Gas-blockers might slow down Alzheimer's disease

October 31, 2005

A noxious gas speeds up brain degeneration in Alzheimer's disease, according to a study in the November 7 issue of The Journal of Experimental Medicine. Carl Nathan and colleagues at Cornell University Weill Medical College found that an enzyme that triggers the production of nitric oxide (NO) -- a gas that helps immune cells fight off invading pathogens -- accelerates the formation of brain lesions in Alzheimer's-prone mice. The study suggests that inhibitors of this enzyme (called iNOS) -- which have already been produced and tested in humans -- might be a promising and thus far overlooked therapy for the treatment of this devastating disease.

Alzheimer's disease is a lethal neurodegenerative disease that causes progressive memory loss and dementia. The disease is associated with a build-up in the brain of abnormal fragments of a resident brain protein called beta-amyloid protein. Researchers have not yet figured out exactly how the fragments of this protein (referred to as A-beta) cause disease, but they have some clues.

One clue is the fact that A-beta causes brain cells to make iNOS. This enzyme is normally turned on during infection and is needed to help immune cells destroy invading pathogens. But iNOS is not normally found in the brain. There, the enzyme may cause cellular damage that destroys neurons.

For nearly a decade, researchers have known that iNOS was present in the brain lesions of patients with Alzheimer's disease, but nobody had addressed whether its presence was making the disease worse. Nathan and colleagues now show that Alzheimer's-prone mice that lack iNOS live twice as long and develop fewer brain lesions than iNOS-expressing mice. Both groups of mice developed some brain lesions initially, but the iNOS-deficient mice were spared the rapid accumulation of lesions later in life.

Based on these results, Nathan suggests that iNOS inhibitors might turn out to be more effective than current therapies for Alzheimer's disease, which temporarily improve performance on cognitive tests, but do not increase survival.
-end-


Journal of Experimental Medicine

Related Brain Articles from Brightsurf:

Glioblastoma nanomedicine crosses into brain in mice, eradicates recurring brain cancer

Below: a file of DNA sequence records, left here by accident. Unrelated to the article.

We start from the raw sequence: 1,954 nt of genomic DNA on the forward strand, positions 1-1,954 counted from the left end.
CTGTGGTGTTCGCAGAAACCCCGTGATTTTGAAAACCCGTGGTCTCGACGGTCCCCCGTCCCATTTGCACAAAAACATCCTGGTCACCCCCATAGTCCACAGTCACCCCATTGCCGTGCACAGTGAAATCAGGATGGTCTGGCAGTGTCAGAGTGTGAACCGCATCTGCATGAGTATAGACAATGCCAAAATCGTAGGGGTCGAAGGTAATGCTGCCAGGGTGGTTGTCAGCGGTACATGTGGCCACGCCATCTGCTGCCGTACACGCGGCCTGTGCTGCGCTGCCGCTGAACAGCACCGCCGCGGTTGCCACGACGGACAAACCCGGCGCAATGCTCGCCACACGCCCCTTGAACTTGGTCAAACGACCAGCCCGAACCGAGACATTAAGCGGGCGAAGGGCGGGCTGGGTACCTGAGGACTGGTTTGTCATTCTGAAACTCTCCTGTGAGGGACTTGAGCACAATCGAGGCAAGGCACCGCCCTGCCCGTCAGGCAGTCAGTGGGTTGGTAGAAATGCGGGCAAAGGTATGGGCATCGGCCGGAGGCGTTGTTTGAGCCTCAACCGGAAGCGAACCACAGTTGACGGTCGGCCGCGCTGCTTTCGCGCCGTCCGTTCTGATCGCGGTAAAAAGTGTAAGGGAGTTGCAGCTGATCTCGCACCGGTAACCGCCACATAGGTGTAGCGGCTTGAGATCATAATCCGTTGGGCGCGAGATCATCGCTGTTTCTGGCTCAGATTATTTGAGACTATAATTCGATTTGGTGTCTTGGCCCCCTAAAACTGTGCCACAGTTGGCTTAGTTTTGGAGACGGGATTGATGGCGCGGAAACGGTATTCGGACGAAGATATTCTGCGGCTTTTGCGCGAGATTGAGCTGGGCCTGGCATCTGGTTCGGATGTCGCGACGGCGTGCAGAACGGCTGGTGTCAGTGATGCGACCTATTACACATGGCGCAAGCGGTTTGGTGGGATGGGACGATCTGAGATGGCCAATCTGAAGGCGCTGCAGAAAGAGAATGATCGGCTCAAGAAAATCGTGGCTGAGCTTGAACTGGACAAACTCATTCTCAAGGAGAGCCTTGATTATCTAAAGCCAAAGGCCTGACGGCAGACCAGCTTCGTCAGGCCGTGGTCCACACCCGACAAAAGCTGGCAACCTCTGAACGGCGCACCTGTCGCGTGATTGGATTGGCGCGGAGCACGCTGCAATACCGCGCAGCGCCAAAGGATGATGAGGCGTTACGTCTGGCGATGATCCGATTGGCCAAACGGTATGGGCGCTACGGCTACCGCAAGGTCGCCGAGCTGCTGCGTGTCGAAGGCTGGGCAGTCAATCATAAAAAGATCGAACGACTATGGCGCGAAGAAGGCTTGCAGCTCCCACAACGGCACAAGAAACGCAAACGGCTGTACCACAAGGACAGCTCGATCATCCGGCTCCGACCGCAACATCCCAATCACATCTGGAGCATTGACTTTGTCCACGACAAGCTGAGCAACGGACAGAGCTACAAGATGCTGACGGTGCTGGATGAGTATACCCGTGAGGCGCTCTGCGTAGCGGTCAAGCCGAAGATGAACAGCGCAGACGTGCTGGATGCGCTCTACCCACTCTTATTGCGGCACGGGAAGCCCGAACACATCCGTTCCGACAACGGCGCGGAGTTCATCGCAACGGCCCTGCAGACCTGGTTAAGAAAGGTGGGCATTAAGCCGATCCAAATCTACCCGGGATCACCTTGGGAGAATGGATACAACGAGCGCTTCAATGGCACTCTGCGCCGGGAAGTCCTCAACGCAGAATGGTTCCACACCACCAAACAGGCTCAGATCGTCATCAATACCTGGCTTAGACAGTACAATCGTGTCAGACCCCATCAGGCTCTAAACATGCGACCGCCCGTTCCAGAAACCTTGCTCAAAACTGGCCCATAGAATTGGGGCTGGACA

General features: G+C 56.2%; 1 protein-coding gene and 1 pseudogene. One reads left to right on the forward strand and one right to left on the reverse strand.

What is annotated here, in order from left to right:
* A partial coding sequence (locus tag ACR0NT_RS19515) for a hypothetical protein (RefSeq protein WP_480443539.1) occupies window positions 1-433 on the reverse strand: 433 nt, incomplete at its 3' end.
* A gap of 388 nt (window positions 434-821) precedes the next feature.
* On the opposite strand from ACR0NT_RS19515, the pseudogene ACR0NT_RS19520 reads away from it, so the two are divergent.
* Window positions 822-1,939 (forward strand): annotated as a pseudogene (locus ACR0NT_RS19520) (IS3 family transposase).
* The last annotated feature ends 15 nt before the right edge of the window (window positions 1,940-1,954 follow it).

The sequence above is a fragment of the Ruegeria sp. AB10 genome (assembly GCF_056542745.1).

A new synthetic protein nanoparticle capable of slipping past the nearly impermeable blood-brain barrier in mice could deliver cancer-killing drugs directly to malignant brain tumors, new research from the University of Michigan shows.

Children with asymptomatic brain bleeds as newborns show normal brain development at age 2
A study by UNC researchers finds that neurodevelopmental scores and gray matter volumes at age two years did not differ between children who had MRI-confirmed asymptomatic subdural hemorrhages when they were neonates, compared to children with no history of subdural hemorrhage.

New model of human brain 'conversations' could inform research on brain disease, cognition
A team of Indiana University neuroscientists has built a new model of human brain networks that sheds light on how the brain functions.

Human brain size gene triggers bigger brain in monkeys
Dresden and Japanese researchers show that a human-specific gene causes a larger neocortex in the common marmoset, a non-human primate.

Unique insight into development of the human brain: Model of the early embryonic brain
Stem cell researchers from the University of Copenhagen have designed a model of an early embryonic brain.

An optical brain-to-brain interface supports information exchange for locomotion control
Chinese researchers established an optical BtBI that supports rapid information transmission for precise locomotion control, thus providing a proof-of-principle demonstration of fast BtBI for real-time behavioral control.

Transplanting human nerve cells into a mouse brain reveals how they wire into brain circuits
A team of researchers led by Pierre Vanderhaeghen and Vincent Bonin (VIB-KU Leuven, Université libre de Bruxelles and NERF) showed how human nerve cells can develop at their own pace, and form highly precise connections with the surrounding mouse brain cells.

Brain scans reveal how the human brain compensates when one hemisphere is removed
Researchers studying six adults who had one of their brain hemispheres removed during childhood to reduce epileptic seizures found that the remaining half of the brain formed unusually strong connections between different functional brain networks, which potentially help the body to function as if the brain were intact.

Alcohol byproduct contributes to brain chemistry changes in specific brain regions
Study of mouse models provides clear implications for new targets to treat alcohol use disorder and fetal alcohol syndrome.

Scientists predict the areas of the brain to stimulate transitions between different brain states
Using a computer model of the brain, Gustavo Deco, director of the Center for Brain and Cognition, and Josephine Cruzat, a member of his team, together with a group of international collaborators, have developed an innovative method published in Proceedings of the National Academy of Sciences on Sept.

Read More: Brain News and Brain Current Events
Brightsurf.com is a participant in the Amazon Services LLC Associates Program, an affiliate advertising program designed to provide a means for sites to earn advertising fees by advertising and linking to Amazon.com.